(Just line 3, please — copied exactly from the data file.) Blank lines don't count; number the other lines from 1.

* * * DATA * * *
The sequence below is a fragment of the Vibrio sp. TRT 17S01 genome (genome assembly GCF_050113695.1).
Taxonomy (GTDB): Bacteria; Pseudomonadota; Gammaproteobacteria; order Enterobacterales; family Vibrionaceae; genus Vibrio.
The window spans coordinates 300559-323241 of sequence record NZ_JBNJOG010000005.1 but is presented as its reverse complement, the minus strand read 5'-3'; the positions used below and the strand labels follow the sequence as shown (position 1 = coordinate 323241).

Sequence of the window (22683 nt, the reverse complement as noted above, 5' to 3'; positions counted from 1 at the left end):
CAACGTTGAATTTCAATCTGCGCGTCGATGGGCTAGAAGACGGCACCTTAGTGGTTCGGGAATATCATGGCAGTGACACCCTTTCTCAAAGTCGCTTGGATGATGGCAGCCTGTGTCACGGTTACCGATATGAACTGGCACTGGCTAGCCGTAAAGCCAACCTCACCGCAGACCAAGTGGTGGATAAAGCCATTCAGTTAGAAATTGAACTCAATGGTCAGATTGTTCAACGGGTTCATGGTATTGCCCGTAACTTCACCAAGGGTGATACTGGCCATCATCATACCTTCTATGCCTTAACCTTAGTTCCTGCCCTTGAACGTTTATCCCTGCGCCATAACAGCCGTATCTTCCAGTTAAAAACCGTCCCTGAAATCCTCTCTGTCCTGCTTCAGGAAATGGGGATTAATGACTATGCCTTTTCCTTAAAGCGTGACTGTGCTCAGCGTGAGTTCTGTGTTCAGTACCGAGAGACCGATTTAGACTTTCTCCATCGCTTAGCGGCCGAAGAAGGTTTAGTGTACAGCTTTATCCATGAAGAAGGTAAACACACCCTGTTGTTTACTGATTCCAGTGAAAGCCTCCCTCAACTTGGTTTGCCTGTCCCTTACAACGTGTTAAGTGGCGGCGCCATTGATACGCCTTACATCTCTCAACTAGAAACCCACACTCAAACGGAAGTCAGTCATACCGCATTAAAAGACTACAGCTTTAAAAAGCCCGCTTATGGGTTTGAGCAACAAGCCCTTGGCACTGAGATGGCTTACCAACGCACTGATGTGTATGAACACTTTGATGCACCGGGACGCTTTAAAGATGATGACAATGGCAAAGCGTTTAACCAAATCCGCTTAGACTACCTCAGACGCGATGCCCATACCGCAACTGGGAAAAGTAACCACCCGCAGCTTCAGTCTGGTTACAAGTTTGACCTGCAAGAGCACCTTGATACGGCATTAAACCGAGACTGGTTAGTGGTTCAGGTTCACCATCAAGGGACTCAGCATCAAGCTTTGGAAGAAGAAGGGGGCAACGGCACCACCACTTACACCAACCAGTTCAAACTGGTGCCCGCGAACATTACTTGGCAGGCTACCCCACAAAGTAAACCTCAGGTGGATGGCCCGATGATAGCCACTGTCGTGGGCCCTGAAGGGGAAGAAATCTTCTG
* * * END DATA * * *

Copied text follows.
The window spans coordinates 300559-323241 of sequence record NZ_JBNJOG010000005.1 but is presented as its reverse complement, the minus strand read 5'-3'; the positions used below and the strand labels follow the sequence as shown (position 1 = coordinate 323241).